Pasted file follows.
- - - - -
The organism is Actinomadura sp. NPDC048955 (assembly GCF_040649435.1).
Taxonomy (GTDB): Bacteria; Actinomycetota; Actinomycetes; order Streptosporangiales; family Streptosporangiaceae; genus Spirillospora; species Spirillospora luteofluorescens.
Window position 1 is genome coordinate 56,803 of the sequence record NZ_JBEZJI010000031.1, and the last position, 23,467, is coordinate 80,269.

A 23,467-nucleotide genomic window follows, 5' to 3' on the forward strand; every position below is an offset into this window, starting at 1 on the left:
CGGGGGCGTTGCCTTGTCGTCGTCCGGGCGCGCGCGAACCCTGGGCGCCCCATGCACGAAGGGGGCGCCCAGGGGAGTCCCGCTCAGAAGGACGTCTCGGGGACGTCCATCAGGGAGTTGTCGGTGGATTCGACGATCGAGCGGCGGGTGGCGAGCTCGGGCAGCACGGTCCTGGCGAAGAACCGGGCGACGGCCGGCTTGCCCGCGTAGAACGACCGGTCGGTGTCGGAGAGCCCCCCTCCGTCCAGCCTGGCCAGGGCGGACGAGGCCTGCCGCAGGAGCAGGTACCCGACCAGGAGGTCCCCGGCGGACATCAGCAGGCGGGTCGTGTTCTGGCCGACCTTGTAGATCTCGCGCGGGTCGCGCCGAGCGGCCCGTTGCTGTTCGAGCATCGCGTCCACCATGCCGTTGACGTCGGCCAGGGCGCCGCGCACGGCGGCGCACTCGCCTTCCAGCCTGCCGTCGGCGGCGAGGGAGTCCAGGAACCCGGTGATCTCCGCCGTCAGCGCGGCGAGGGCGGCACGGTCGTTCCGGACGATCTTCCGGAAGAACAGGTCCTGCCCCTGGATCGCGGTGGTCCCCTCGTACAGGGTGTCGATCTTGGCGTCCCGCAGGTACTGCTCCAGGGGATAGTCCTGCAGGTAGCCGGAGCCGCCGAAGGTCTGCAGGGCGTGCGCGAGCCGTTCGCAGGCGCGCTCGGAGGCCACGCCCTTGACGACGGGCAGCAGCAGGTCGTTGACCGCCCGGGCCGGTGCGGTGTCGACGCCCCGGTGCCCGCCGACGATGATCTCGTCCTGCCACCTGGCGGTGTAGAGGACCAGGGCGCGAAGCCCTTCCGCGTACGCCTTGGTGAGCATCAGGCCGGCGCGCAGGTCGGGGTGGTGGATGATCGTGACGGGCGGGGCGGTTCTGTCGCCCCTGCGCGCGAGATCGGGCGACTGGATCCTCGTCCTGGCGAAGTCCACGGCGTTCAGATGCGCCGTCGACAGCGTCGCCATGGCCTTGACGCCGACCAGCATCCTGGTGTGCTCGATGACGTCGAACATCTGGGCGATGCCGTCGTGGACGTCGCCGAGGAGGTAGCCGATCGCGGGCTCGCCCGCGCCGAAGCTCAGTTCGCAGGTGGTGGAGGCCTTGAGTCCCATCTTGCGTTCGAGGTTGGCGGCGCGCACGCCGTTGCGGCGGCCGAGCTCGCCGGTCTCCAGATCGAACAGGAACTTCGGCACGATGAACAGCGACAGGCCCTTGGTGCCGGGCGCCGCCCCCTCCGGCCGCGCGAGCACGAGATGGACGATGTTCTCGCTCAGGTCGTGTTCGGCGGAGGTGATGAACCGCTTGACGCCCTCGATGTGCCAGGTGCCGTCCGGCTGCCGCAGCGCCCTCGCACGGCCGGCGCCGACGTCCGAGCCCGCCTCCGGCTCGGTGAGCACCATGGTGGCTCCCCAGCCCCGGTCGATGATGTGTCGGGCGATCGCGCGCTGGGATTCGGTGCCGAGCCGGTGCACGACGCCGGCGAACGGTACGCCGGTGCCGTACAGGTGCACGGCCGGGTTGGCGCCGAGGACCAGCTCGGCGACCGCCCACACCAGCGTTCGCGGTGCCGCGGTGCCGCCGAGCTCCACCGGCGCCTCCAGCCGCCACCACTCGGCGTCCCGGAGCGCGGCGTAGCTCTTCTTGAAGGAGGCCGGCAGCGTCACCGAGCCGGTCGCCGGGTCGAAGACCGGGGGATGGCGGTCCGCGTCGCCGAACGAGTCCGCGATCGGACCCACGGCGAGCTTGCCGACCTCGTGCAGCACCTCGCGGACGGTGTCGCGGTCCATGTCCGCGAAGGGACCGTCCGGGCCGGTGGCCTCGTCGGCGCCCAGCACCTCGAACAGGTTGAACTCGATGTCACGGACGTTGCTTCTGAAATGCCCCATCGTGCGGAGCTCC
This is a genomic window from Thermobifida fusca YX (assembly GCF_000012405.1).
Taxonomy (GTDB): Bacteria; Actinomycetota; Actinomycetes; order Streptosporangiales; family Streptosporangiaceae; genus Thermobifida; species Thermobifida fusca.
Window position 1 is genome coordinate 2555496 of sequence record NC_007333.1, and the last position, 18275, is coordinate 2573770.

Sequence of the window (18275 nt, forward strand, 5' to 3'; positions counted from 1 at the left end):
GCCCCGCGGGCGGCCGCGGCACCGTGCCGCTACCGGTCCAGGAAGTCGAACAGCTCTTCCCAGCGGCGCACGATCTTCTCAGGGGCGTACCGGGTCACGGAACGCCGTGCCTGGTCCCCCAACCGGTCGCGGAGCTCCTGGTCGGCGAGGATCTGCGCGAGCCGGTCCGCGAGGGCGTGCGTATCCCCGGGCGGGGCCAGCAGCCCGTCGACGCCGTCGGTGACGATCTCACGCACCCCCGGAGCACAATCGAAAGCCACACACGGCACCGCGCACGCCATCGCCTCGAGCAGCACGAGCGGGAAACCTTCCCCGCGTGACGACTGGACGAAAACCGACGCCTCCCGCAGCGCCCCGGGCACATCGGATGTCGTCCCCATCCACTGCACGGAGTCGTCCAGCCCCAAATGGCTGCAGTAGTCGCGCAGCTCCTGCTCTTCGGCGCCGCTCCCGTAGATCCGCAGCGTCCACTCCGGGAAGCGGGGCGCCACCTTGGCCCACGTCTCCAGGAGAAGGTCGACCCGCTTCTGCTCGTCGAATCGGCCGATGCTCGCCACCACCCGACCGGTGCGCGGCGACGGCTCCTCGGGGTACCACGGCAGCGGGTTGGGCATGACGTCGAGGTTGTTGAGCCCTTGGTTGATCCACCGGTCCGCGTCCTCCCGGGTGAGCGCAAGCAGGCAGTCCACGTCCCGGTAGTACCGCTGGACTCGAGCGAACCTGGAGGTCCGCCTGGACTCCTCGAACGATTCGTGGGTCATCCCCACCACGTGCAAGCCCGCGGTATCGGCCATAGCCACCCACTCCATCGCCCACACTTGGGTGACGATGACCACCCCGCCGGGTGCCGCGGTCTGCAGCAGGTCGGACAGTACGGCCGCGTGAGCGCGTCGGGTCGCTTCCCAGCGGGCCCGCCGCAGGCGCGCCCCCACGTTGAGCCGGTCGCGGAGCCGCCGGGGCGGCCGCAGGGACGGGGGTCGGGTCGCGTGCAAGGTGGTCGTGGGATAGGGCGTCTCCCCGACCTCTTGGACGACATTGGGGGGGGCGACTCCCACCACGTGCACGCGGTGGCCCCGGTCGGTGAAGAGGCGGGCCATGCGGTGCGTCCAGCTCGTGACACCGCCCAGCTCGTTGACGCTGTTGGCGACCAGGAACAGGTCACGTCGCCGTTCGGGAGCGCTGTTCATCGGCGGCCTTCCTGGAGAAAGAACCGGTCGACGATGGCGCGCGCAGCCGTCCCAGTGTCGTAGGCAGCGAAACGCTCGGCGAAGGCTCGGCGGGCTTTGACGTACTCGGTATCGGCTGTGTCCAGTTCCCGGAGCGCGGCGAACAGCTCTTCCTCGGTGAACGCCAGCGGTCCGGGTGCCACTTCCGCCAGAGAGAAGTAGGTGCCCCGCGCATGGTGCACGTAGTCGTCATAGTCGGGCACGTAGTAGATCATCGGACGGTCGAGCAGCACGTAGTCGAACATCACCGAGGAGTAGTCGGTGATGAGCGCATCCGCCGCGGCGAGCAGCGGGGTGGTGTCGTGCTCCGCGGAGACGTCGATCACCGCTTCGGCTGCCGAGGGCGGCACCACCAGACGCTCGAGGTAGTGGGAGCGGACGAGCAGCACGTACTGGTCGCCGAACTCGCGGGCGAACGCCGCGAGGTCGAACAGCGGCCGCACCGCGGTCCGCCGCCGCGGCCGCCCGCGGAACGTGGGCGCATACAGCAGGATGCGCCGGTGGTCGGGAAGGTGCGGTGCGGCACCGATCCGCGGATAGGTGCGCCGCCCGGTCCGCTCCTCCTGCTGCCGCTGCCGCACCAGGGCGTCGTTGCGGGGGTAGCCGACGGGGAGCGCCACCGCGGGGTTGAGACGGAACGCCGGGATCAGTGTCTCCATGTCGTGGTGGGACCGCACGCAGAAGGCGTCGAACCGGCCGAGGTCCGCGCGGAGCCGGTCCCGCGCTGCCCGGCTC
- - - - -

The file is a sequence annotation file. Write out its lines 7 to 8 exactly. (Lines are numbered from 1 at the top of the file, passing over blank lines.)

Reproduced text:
Taxonomy (GTDB): Bacteria; Actinomycetota; Actinomycetes; order Streptosporangiales; family Streptosporangiaceae; genus Thermobifida; species Thermobifida fusca.
Window position 1 is genome coordinate 2555496 of sequence record NC_007333.1, and the last position, 18275, is coordinate 2573770.